J.J. Watt is a star defensive end for the Houston Texans football team, but he spent most of last season on injured reserve after aggravating an old back injury during the third week of the season. He had back surgery in September of 2016 and spent the last year recovering, but now he’s back, and says, “I’m really starting to feel good out there and enjoying it.”
According to Watt, his rehabilitation has been a slow process that has taken a lot of work, but he says it has definitely paid off and he finally feels like himself on the field. Watt’s surgery repaired a herniated disc, and it was anticipated that it would take a long time for him to recover, but also that he would be able to successfully return to his previous level of activity and skill. That is exactly what seems to be happening.
Speaking of his play following the second week of the 2017-2018 season, Watt said, “The quickness and the eyes and everything, it’s starting to come back really well, and I think that as each game goes on, it’s going to come back even more and more. Obviously, there’s a couple plays I would like to finish a little bit better, but I think that overall I’m really starting to feel good out there and enjoying it. Especially the last game on Thursday night [Sept. 14], I felt like myself.”
The surgery that Mr. Watt had last year was a microdiscectomy. Its goal was to take the pressure off of nerves in his lumbar spine and eliminate the pain that he was enduring. Any material causing damage to the nerve root or spinal cord is carefully cleared away using a special microscope so that the surgeon could make a small incision and he could heal more quickly. In most cases, it is done on an outpatient basis and patients are able to go home within a few hours, then are instructed to engage in a gradual rehab program.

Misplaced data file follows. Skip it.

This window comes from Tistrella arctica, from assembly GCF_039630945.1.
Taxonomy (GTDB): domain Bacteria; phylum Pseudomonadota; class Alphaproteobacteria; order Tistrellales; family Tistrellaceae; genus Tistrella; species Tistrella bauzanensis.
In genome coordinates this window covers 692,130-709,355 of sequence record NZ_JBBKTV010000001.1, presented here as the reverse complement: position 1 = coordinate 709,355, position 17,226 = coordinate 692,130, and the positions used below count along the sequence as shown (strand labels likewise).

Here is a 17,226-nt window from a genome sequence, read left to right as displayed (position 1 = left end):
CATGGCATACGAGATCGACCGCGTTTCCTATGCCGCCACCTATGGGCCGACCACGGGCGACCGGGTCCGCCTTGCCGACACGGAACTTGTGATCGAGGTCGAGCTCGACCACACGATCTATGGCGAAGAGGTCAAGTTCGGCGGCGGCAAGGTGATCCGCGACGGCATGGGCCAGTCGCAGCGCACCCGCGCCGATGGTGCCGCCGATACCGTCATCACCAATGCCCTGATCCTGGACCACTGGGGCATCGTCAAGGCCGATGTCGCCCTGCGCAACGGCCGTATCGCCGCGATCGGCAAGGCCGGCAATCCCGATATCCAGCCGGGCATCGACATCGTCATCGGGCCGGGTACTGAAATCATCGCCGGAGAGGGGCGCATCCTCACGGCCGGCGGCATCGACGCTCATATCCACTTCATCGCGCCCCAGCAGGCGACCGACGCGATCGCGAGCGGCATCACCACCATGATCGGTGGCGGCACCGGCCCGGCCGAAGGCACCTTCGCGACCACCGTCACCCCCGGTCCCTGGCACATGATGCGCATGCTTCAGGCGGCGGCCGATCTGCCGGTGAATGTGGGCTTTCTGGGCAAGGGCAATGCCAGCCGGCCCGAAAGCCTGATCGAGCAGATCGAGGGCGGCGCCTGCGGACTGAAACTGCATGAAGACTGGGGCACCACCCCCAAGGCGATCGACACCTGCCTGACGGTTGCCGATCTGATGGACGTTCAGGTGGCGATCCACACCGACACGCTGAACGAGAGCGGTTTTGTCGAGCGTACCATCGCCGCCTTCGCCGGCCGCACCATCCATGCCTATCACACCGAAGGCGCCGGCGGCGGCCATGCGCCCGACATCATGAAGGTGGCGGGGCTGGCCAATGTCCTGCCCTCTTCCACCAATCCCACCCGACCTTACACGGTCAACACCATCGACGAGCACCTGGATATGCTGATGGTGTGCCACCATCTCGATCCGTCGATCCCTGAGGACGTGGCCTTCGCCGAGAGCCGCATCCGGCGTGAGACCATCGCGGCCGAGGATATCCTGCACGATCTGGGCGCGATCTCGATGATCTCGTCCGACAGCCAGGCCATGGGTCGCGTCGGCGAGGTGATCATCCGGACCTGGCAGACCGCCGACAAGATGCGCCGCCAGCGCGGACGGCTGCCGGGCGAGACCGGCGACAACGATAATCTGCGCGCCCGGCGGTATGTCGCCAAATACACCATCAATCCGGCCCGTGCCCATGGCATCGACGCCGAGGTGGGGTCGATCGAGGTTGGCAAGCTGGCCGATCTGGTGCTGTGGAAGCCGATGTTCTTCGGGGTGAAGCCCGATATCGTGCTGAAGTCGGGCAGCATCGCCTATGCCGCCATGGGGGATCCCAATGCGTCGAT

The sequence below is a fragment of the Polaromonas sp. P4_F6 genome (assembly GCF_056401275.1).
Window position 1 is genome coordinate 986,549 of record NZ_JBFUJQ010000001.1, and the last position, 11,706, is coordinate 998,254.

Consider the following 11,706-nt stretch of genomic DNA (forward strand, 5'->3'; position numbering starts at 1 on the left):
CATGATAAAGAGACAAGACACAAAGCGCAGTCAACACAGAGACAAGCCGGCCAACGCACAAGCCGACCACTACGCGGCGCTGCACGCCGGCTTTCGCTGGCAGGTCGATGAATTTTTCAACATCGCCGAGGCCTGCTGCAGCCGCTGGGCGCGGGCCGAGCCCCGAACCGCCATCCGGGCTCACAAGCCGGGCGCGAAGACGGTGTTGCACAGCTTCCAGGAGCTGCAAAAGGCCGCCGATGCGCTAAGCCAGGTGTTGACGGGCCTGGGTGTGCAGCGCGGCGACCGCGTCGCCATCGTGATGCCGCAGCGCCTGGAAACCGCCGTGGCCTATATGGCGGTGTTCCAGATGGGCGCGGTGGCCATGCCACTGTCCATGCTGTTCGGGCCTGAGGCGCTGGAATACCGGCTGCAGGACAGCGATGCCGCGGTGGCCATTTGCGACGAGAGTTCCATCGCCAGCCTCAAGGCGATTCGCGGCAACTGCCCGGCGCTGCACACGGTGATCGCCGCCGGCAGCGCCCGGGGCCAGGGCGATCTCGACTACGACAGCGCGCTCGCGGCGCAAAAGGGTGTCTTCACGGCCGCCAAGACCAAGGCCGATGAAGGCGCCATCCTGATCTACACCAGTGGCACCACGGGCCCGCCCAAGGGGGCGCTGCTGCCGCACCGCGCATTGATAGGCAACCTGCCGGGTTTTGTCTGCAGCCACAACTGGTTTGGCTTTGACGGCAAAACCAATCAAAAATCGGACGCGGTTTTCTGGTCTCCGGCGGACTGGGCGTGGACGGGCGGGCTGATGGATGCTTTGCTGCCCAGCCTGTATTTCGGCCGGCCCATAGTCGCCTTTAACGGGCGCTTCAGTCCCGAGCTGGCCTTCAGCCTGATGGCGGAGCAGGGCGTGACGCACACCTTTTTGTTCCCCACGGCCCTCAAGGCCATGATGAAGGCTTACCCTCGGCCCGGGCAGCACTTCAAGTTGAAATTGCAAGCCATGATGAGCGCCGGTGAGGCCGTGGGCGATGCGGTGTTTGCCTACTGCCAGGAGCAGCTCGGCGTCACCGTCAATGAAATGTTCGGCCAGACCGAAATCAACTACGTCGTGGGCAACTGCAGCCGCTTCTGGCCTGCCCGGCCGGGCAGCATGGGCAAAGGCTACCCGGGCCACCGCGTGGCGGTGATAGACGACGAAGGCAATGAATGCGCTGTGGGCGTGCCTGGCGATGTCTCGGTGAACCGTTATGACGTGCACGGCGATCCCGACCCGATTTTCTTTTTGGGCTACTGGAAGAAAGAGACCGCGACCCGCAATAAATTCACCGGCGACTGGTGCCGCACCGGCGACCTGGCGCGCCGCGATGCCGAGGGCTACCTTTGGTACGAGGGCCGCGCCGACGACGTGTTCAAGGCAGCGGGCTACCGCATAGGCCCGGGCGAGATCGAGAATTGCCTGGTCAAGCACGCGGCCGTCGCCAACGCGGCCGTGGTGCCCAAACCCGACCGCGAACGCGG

Prior to the surgery, a noted spine trauma surgeon from California who was not involved in Mr. Watt’s surgery had said that he anticipated a quick return. “In most cases, Mr. Watt’s included, patients are expected to make a complete recovery after surgery and typically resume their normal activities within a few weeks. Best of all, patients are pain free and many people report feeling better than they have in years after surgery. As for him being susceptible to additional back problems, since I do not know exactly what afflicts him, if he has a first disc herniation then he has a 10 to 15 percent chance that over the next five to ten years he may have further degeneration and need another procedure.”
J.J. Watt is enthusiastic about his future and enjoying being back on the playing field where he belongs. “I’m just enjoying it and loving it and having fun. I just enjoy being an athlete again and not having to worry about any of that.”